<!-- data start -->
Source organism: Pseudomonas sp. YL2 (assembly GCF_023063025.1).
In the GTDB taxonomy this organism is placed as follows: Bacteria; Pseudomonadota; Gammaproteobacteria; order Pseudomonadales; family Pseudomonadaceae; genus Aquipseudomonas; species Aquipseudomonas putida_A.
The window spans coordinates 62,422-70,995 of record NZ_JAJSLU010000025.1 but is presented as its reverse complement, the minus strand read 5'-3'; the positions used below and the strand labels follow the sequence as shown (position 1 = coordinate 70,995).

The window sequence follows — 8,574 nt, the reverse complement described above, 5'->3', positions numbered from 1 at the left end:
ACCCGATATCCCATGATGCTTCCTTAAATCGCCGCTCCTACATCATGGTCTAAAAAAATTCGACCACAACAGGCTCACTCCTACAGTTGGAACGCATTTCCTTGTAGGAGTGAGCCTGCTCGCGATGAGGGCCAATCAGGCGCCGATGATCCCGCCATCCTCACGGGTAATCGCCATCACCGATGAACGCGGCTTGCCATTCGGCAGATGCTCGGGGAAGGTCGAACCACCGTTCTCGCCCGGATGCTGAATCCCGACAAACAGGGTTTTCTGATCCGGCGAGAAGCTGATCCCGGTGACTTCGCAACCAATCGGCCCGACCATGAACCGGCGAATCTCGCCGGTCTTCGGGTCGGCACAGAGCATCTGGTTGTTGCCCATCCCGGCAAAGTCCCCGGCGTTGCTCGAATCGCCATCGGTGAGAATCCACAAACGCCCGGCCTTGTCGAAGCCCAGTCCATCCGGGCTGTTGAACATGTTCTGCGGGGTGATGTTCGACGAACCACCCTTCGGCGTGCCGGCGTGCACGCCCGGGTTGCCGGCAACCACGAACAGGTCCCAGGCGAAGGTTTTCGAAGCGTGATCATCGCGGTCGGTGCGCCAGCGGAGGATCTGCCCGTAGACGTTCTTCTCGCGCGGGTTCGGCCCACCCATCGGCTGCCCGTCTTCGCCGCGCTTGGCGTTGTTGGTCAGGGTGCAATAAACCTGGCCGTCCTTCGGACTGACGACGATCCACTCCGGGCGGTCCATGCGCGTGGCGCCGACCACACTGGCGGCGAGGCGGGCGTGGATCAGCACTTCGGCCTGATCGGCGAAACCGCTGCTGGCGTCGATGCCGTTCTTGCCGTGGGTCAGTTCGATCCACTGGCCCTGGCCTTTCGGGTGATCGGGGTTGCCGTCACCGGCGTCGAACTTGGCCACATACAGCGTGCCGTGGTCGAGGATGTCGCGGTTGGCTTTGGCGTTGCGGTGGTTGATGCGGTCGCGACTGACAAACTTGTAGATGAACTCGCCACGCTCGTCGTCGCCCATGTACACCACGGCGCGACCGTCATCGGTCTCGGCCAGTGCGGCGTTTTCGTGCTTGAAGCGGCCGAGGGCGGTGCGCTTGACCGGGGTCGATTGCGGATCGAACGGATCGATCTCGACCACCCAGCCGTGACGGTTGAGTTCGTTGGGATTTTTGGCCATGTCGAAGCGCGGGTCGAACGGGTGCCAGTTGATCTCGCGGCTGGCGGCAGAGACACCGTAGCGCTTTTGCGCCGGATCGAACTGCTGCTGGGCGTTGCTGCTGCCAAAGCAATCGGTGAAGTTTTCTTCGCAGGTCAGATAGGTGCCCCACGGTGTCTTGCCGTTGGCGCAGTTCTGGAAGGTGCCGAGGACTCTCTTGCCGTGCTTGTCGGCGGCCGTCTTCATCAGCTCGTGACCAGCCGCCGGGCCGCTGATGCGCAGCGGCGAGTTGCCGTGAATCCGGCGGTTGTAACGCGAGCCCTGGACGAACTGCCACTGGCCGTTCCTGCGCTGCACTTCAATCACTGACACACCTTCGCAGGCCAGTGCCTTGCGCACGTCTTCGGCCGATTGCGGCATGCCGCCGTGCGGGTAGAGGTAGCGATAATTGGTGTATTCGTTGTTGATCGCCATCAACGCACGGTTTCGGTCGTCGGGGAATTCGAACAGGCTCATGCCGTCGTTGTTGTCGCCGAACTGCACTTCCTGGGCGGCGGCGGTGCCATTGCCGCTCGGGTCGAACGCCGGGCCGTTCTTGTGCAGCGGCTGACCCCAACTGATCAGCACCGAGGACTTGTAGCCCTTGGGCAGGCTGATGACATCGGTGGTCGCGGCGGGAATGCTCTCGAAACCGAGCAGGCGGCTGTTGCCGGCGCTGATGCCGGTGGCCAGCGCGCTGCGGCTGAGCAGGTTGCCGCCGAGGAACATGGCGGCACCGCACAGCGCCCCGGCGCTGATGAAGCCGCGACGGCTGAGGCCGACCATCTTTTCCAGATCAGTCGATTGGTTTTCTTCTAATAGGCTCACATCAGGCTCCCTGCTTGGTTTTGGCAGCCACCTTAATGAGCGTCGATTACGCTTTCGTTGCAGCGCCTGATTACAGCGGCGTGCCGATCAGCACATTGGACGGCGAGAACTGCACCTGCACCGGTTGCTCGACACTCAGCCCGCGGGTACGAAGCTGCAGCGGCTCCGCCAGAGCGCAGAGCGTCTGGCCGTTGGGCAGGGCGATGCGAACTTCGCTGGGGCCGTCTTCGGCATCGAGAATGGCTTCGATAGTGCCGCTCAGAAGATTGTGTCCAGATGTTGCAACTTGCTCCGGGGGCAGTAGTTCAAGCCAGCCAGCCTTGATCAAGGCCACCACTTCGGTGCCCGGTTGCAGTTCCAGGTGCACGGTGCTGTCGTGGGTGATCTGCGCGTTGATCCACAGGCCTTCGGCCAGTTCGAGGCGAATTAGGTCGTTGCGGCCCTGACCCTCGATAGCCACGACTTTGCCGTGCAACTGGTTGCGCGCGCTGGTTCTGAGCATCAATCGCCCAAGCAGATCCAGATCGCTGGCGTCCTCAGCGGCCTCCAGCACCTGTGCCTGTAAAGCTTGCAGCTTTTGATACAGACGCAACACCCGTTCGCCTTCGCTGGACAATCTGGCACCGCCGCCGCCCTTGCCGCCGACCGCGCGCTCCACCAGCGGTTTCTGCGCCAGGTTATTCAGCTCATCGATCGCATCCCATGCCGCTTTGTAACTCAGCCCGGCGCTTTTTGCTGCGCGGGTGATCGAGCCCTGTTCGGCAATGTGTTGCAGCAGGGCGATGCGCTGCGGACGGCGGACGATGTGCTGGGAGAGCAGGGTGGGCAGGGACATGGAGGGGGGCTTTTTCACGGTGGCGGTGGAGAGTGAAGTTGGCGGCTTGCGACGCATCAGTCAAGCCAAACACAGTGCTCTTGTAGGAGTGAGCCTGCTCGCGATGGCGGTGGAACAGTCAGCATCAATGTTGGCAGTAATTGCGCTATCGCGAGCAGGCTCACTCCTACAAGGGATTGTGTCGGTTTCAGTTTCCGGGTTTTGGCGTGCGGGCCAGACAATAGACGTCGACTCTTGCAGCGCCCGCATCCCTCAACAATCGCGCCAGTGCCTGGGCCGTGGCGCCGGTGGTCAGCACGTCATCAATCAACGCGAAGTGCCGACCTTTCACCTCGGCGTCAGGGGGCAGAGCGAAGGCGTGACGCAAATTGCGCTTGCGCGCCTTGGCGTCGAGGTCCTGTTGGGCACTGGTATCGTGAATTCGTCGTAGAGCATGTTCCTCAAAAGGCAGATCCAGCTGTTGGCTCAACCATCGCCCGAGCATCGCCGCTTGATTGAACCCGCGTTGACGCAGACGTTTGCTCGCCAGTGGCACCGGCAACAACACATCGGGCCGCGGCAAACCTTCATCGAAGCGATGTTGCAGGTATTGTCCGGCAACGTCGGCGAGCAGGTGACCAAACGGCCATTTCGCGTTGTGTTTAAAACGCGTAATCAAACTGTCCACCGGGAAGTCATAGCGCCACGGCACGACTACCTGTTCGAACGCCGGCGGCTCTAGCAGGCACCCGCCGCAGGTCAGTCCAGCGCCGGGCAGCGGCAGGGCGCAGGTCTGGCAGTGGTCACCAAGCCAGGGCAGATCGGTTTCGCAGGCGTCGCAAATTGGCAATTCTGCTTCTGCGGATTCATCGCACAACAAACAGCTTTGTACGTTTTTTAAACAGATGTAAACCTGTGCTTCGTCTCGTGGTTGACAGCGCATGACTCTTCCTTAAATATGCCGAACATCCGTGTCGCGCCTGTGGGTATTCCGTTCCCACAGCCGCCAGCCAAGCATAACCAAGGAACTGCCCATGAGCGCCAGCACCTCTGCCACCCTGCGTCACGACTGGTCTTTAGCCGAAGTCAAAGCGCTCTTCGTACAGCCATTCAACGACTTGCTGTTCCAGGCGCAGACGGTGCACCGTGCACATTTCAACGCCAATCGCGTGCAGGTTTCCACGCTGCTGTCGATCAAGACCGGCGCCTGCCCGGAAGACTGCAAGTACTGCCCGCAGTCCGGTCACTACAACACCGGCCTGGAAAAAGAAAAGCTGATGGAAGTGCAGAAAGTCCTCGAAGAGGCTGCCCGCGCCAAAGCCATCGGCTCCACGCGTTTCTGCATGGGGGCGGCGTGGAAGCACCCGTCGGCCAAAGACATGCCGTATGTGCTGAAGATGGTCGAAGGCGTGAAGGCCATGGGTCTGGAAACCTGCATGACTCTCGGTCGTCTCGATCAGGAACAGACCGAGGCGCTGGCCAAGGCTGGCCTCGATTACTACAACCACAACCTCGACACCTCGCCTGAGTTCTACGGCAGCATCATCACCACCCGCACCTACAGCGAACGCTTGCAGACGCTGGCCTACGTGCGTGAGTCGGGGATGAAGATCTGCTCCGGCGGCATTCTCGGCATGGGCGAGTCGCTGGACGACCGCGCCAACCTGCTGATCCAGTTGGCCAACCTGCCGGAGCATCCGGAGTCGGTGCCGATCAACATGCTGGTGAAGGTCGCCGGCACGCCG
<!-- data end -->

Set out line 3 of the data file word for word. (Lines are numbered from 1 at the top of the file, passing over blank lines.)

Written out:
The window spans coordinates 62,422-70,995 of record NZ_JAJSLU010000025.1 but is presented as its reverse complement, the minus strand read 5'-3'; the positions used below and the strand labels follow the sequence as shown (position 1 = coordinate 70,995).